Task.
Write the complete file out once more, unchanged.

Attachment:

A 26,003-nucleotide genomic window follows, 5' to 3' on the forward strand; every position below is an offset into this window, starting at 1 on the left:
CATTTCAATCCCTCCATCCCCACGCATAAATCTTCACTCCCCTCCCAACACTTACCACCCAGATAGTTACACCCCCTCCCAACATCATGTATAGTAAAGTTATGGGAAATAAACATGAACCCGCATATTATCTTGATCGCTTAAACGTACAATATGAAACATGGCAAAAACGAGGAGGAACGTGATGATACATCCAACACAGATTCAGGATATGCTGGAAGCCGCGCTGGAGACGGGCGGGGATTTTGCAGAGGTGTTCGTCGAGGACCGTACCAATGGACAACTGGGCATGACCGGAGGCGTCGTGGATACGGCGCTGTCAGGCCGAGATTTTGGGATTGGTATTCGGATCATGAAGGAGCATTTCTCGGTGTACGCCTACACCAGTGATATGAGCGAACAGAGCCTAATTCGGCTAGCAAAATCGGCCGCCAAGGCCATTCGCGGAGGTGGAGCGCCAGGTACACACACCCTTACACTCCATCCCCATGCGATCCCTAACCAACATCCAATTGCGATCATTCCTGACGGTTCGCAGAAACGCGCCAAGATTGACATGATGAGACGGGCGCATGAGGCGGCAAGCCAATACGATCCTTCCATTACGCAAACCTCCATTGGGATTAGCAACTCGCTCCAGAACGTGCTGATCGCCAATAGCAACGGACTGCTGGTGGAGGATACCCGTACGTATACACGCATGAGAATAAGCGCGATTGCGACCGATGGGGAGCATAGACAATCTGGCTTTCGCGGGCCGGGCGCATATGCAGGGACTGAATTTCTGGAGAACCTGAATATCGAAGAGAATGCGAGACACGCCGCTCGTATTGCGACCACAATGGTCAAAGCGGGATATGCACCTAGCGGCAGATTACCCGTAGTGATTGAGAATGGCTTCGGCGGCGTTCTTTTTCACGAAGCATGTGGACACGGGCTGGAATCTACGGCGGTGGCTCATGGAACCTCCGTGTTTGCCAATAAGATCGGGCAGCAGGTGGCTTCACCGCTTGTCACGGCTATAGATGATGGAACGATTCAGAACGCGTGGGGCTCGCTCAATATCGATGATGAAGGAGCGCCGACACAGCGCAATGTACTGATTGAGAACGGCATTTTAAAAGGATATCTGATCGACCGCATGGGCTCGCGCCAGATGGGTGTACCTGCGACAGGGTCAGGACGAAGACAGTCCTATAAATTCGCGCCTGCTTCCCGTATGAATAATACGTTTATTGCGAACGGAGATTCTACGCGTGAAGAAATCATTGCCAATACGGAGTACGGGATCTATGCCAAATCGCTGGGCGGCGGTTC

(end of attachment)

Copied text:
A 26,003-nucleotide genomic window follows, 5' to 3' on the forward strand; every position below is an offset into this window, starting at 1 on the left:
CATTTCAATCCCTCCATCCCCACGCATAAATCTTCACTCCCCTCCCAACACTTACCACCCAGATAGTTACACCCCCTCCCAACATCATGTATAGTAAAGTTATGGGAAATAAACATGAACCCGCATATTATCTTGATCGCTTAAACGTACAATATGAAACATGGCAAAAACGAGGAGGAACGTGATGATACATCCAACACAGATTCAGGATATGCTGGAAGCCGCGCTGGAGACGGGCGGGGATTTTGCAGAGGTGTTCGTCGAGGACCGTACCAATGGACAACTGGGCATGACCGGAGGCGTCGTGGATACGGCGCTGTCAGGCCGAGATTTTGGGATTGGTATTCGGATCATGAAGGAGCATTTCTCGGTGTACGCCTACACCAGTGATATGAGCGAACAGAGCCTAATTCGGCTAGCAAAATCGGCCGCCAAGGCCATTCGCGGAGGTGGAGCGCCAGGTACACACACCCTTACACTCCATCCCCATGCGATCCCTAACCAACATCCAATTGCGATCATTCCTGACGGTTCGCAGAAACGCGCCAAGATTGACATGATGAGACGGGCGCATGAGGCGGCAAGCCAATACGATCCTTCCATTACGCAAACCTCCATTGGGATTAGCAACTCGCTCCAGAACGTGCTGATCGCCAATAGCAACGGACTGCTGGTGGAGGATACCCGTACGTATACACGCATGAGAATAAGCGCGATTGCGACCGATGGGGAGCATAGACAATCTGGCTTTCGCGGGCCGGGCGCATATGCAGGGACTGAATTTCTGGAGAACCTGAATATCGAAGAGAATGCGAGACACGCCGCTCGTATTGCGACCACAATGGTCAAAGCGGGATATGCACCTAGCGGCAGATTACCCGTAGTGATTGAGAATGGCTTCGGCGGCGTTCTTTTTCACGAAGCATGTGGACACGGGCTGGAATCTACGGCGGTGGCTCATGGAACCTCCGTGTTTGCCAATAAGATCGGGCAGCAGGTGGCTTCACCGCTTGTCACGGCTATAGATGATGGAACGATTCAGAACGCGTGGGGCTCGCTCAATATCGATGATGAAGGAGCGCCGACACAGCGCAATGTACTGATTGAGAACGGCATTTTAAAAGGATATCTGATCGACCGCATGGGCTCGCGCCAGATGGGTGTACCTGCGACAGGGTCAGGACGAAGACAGTCCTATAAATTCGCGCCTGCTTCCCGTATGAATAATACGTTTATTGCGAACGGAGATTCTACGCGTGAAGAAATCATTGCCAATACGGAGTACGGGATCTATGCCAAATCGCTGGGCGGCGGTTC